BLITZER: Certainly will be an historic visit, the president of the United States heading to Cuba next month.

All right. Michelle, thanks very much.

Just ahead, why South Korea now believing North Korea may be planning an attack ordered by Kim Jong-un himself.

Plus, tourists horrified to see a helicopter crash into the waters of Pearl Harbor.

[18:50:03] Tonight, we have the dramatic new video.


BLITZER: As he rocks on to his favorite all-girl pop band, is North Korea's dictator getting ready to unleash a terror assault on the South?

Let's go to CNN's Brian Todd.

Brian, there have been some ominous hints that something may be in the works. What are you learning?

BRIAN TODD, CNN CORRESPONDENT: That's right. You couldn't have said it any better. He rocks out to an all-girl band while planning a terrorist attack Hollywood could not script this any more bizarrely. We are getting new intelligence tonight from South Korean officials. They say Kim's security services could be planning to target South Korean official, defectors. They could hit subways, shopping malls.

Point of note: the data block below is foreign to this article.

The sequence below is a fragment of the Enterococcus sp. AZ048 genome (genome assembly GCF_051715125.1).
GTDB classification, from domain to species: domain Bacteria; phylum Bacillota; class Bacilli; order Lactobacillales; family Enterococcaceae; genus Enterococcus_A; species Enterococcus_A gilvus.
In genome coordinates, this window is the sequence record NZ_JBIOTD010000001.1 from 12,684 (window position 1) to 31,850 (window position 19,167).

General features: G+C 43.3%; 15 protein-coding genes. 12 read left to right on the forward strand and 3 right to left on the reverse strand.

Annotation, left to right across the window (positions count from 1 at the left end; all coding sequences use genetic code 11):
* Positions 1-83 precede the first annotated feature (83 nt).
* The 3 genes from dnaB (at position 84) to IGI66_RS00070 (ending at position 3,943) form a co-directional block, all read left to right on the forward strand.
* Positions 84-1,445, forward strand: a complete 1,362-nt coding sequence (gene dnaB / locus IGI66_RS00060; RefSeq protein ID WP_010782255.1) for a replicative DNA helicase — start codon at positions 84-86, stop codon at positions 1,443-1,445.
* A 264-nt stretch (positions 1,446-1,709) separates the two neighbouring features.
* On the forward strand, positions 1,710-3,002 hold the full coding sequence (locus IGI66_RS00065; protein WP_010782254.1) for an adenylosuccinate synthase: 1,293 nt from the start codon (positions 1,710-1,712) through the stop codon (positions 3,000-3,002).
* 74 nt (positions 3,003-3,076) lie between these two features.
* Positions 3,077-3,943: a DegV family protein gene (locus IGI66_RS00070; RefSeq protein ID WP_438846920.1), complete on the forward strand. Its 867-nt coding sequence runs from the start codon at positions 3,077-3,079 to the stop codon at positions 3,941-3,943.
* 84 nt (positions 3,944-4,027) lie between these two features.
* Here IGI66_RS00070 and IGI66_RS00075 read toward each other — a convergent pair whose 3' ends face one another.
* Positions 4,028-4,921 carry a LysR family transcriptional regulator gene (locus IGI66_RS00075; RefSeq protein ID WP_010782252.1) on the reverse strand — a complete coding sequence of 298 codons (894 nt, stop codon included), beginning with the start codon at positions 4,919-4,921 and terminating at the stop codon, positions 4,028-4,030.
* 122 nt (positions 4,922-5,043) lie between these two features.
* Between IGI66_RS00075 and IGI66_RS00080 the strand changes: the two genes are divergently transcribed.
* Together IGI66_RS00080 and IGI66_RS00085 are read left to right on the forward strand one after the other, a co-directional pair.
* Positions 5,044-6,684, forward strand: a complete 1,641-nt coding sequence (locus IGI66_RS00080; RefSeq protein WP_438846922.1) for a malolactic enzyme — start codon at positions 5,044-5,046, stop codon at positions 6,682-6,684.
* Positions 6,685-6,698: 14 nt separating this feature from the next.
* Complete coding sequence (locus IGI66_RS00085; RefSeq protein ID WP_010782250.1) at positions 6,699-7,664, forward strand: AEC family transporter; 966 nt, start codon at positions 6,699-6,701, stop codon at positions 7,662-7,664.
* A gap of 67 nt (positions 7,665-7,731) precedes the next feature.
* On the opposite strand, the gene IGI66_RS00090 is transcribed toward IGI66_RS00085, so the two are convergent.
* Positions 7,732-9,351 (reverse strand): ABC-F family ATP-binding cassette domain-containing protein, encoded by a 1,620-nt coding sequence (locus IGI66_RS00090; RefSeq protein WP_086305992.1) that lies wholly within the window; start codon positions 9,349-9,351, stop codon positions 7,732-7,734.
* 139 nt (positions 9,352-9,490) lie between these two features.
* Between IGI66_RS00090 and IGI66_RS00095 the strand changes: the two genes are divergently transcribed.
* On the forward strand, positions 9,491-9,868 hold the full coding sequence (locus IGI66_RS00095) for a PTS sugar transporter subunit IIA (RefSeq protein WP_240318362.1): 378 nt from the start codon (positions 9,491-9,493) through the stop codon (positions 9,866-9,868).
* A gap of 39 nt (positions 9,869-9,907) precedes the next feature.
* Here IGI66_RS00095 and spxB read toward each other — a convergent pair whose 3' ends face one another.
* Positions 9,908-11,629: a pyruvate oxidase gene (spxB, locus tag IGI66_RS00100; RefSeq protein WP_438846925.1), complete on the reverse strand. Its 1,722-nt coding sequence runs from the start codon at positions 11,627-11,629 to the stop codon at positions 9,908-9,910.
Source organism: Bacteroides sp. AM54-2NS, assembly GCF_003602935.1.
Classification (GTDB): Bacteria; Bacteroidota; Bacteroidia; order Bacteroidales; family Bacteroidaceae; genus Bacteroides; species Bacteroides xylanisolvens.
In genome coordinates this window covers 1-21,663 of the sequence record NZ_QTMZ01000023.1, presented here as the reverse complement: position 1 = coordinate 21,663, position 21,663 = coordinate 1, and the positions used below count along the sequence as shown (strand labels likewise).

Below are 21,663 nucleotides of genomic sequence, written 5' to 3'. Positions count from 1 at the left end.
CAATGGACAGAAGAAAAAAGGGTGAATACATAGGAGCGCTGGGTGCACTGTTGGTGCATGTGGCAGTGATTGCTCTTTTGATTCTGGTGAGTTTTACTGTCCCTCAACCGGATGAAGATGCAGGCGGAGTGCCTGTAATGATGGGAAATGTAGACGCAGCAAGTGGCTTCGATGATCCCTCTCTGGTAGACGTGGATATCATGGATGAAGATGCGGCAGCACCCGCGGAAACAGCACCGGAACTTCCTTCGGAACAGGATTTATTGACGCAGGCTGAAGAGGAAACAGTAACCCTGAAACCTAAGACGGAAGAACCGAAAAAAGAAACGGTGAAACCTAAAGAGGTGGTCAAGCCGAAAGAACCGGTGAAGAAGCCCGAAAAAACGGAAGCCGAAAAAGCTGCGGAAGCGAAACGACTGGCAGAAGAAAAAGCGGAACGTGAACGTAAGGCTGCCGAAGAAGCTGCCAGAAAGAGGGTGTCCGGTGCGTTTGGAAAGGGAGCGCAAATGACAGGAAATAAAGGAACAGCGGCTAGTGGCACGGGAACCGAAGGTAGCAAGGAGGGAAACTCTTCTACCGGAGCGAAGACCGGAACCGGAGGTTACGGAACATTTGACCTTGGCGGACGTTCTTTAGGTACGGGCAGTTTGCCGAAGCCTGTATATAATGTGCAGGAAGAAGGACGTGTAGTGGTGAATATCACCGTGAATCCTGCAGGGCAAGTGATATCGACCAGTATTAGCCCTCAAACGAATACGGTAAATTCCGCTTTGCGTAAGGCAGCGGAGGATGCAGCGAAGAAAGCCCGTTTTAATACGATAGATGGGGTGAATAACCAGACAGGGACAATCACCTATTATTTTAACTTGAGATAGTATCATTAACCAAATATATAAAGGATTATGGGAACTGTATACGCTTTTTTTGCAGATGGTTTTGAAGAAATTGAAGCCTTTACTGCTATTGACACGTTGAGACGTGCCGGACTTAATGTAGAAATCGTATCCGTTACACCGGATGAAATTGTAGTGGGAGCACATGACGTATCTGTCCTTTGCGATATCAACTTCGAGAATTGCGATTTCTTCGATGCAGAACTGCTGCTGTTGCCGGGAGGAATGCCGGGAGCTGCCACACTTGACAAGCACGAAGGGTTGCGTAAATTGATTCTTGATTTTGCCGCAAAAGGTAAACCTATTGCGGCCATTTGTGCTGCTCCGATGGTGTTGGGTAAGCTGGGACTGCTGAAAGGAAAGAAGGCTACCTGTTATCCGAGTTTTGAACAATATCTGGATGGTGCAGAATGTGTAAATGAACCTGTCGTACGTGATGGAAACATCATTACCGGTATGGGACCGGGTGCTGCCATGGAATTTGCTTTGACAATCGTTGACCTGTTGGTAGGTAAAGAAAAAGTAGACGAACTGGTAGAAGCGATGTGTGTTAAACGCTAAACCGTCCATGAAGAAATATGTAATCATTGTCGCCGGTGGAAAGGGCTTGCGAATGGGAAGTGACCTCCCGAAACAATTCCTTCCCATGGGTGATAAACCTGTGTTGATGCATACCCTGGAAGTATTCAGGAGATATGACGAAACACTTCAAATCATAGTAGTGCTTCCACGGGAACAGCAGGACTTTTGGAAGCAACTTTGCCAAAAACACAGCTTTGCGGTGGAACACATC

[18:55:00] Kim's family has done this before, including at least three attempts to assassinate South Korean presidents. This has South Korean officials on edge tonight.


TODD (voice-over): A direct and sinister order tonight from Kim Jong- un. He instructs his security services to prepare to carry out a terrorist attack on South Korea. That's according to a South Korean lawmaker briefed by his country's intelligence agency. The intelligence warning says defectors, activists could be targeted.

Other possibilities?

DEAN CHENG, THE HERITAGE FOUNDATION: You've got everyone from the president of South Korea being on the target list through the military leadership of the South Korean and American military leadership to infrastructure.